About that army equipment you wanted to know about. I can get those sleeping bags for $10 but you wouldn’t hardly use it much because it’s too big to carry on your back. If there is anything else you should want, let me know, I can probably get it for you. But of course, if you should want a 40 millimeter AA gun or a 50 caliber machine gun it may take a little time to get it.

You say you’re in charge of drilling in the troop now, what kind of movements do you give? “Left flank”, “to da rear”, “right oblique”, “left oblique” etc? We don’t get any drill anymore. This AA isn’t much like the Infantry; we don’t take exercise or drill and while we’re out here on the desert we don’t even stand retreat. All we do is set up guns as fast as we can. They call that artillery drill. Out here we set the guns up along a line in holes and fire on the target all day. Most of the targets are pulled by planes. We have ground targets pulled by trucks and rockets that fly through the air real fast.

Guess I’ll close for now.

So long, Tom

Bombed (with flour sacks) from their planes

24 Oct

October 15, 1943

Camp Irwin, California

Dear Mom

I haven’t had much time to write this week, we’ve been doing some firing at night and it takes up about all our spare time. The reason my letters are postmarked a day or two after I write them is because they have to go to Camp Irwin then to Camp Haan before they’re sent out.

I’ve got a pretty good idea I’ll be home in December. We have three or four more weeks out here and two weeks training back at Haan then this period is over and we will be due to get 15 day furloughs.

Helen sent me two of the leaves that had turned and it sure was good to see them. I wish I could be back there and see all the trees and grass again. These bushes around here are turning greener since we’ve had some rain and the desert looks entirely different. The only thing that grows here is a bush about four feet high and a few weeds. Around here there’s nothing but sand and those bushes as far as you can see. Except the mountains make some pretty formations and they are especially pretty in the sunset.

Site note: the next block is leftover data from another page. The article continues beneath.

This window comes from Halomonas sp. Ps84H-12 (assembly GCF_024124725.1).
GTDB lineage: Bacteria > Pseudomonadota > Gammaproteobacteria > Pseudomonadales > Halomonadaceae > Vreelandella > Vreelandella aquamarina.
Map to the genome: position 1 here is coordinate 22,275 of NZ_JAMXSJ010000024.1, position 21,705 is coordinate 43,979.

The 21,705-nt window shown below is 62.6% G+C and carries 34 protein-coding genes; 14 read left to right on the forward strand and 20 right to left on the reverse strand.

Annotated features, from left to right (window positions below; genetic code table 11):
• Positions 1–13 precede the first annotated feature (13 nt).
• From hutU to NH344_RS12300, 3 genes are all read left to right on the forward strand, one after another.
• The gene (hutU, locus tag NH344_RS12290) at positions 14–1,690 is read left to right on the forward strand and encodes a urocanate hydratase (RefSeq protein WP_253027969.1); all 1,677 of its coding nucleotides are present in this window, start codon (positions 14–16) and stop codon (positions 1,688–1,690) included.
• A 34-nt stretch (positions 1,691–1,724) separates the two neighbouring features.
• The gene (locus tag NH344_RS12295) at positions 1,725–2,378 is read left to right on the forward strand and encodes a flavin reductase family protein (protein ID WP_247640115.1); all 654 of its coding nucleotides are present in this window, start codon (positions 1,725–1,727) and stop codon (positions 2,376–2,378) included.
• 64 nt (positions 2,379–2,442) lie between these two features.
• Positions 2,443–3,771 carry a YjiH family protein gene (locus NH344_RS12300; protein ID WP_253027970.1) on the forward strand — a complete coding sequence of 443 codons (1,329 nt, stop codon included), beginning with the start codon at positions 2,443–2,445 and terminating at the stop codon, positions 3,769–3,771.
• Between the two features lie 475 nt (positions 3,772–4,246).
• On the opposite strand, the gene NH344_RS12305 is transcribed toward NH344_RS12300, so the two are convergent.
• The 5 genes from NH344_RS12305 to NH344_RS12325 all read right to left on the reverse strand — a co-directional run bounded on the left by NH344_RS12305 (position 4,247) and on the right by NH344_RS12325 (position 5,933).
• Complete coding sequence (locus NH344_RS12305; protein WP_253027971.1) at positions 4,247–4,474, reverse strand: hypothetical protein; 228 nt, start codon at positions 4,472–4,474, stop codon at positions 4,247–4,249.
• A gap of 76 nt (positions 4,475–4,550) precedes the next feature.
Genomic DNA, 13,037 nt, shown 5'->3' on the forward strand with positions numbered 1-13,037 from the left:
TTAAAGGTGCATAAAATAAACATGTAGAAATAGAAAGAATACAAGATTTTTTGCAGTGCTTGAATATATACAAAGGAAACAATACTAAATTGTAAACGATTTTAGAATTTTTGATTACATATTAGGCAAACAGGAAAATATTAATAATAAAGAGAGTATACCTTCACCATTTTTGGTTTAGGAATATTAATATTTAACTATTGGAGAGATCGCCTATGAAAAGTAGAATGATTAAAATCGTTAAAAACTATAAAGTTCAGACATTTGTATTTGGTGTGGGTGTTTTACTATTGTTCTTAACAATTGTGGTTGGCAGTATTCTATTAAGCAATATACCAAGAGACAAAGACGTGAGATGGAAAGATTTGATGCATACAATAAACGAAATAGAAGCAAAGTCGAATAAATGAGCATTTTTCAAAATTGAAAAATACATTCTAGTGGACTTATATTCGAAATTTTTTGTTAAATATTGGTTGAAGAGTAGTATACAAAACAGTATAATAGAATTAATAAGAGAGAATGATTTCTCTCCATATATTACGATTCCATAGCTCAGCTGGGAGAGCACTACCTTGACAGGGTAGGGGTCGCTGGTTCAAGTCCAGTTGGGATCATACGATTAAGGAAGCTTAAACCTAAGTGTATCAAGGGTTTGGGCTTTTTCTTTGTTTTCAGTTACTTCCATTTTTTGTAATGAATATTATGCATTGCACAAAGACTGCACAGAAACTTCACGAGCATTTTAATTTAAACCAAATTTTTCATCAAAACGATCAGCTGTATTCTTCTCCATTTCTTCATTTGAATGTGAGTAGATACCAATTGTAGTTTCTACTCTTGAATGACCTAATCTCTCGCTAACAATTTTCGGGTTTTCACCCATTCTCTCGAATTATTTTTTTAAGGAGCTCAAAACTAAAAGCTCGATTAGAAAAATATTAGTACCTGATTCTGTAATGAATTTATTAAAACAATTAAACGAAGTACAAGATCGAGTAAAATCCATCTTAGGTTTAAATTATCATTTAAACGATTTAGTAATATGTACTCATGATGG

Talking about the way you all imagined Barstow and these little towns to be, well they don’t have hitching posts but the sheriff in Barstow is a big, fat guy and he wears one of those ten gallon hats and looks right much like the sheriffs in the movies. Victorville has the most cowboys in it. I saw several guys there who were wearing guns, and it reminds you a lot of one of those western towns. All our targets are towed by planes from that air corps station there and on our field problems we will be bombed (with flour sacks) from their planes. I wouldn’t be surprised if Bill M. isn’t one of those guys that flies around here.

We had a pretty good joke on the British who were here. They were tracking the plane instead of the tow target and by mistake they started firing at the plane and the pilot left the range and didn’t come back.

I guess I’ll close for tonight. I miss you all an awful lot and I pray every night that it won’t be so long before I’ll be back with you. By the news it looks like my prayers are being answered. The war can’t last forever anyhow.

Love to all, Tom